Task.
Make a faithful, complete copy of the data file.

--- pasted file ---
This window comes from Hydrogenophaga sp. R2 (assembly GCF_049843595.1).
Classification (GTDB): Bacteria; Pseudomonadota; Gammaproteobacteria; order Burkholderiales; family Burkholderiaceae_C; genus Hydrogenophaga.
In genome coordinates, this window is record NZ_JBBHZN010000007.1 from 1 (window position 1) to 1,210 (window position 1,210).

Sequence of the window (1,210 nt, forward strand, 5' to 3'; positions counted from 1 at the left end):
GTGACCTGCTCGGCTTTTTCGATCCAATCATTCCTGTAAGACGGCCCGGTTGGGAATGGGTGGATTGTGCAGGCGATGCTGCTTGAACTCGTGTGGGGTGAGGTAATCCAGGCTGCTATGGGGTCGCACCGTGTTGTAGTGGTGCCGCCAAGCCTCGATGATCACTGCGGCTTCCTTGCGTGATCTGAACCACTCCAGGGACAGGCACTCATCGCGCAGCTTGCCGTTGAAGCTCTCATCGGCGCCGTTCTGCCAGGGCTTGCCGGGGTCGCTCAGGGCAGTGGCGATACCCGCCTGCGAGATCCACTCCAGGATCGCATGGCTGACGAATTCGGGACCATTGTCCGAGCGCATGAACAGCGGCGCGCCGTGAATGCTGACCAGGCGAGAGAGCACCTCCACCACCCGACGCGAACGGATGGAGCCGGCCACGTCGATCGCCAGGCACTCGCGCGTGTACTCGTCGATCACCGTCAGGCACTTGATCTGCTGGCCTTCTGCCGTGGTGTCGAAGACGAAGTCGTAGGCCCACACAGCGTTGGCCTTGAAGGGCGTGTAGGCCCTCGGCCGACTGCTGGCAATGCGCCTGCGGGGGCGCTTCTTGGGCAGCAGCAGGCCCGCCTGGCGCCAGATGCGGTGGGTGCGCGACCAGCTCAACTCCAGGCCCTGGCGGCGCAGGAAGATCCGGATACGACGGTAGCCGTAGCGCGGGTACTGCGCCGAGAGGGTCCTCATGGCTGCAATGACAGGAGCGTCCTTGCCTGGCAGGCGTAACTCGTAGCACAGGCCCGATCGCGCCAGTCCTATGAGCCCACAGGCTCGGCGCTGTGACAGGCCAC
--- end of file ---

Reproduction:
This window comes from Hydrogenophaga sp. R2 (assembly GCF_049843595.1).
Classification (GTDB): Bacteria; Pseudomonadota; Gammaproteobacteria; order Burkholderiales; family Burkholderiaceae_C; genus Hydrogenophaga.
In genome coordinates, this window is record NZ_JBBHZN010000007.1 from 1 (window position 1) to 1,210 (window position 1,210).

Sequence of the window (1,210 nt, forward strand, 5' to 3'; positions counted from 1 at the left end):
GTGACCTGCTCGGCTTTTTCGATCCAATCATTCCTGTAAGACGGCCCGGTTGGGAATGGGTGGATTGTGCAGGCGATGCTGCTTGAACTCGTGTGGGGTGAGGTAATCCAGGCTGCTATGGGGTCGCACCGTGTTGTAGTGGTGCCGCCAAGCCTCGATGATCACTGCGGCTTCCTTGCGTGATCTGAACCACTCCAGGGACAGGCACTCATCGCGCAGCTTGCCGTTGAAGCTCTCATCGGCGCCGTTCTGCCAGGGCTTGCCGGGGTCGCTCAGGGCAGTGGCGATACCCGCCTGCGAGATCCACTCCAGGATCGCATGGCTGACGAATTCGGGACCATTGTCCGAGCGCATGAACAGCGGCGCGCCGTGAATGCTGACCAGGCGAGAGAGCACCTCCACCACCCGACGCGAACGGATGGAGCCGGCCACGTCGATCGCCAGGCACTCGCGCGTGTACTCGTCGATCACCGTCAGGCACTTGATCTGCTGGCCTTCTGCCGTGGTGTCGAAGACGAAGTCGTAGGCCCACACAGCGTTGGCCTTGAAGGGCGTGTAGGCCCTCGGCCGACTGCTGGCAATGCGCCTGCGGGGGCGCTTCTTGGGCAGCAGCAGGCCCGCCTGGCGCCAGATGCGGTGGGTGCGCGACCAGCTCAACTCCAGGCCCTGGCGGCGCAGGAAGATCCGGATACGACGGTAGCCGTAGCGCGGGTACTGCGCCGAGAGGGTCCTCATGGCTGCAATGACAGGAGCGTCCTTGCCTGGCAGGCGTAACTCGTAGCACAGGCCCGATCGCGCCAGTCCTATGAGCCCACAGGCTCGGCGCTGTGACAGGCCAC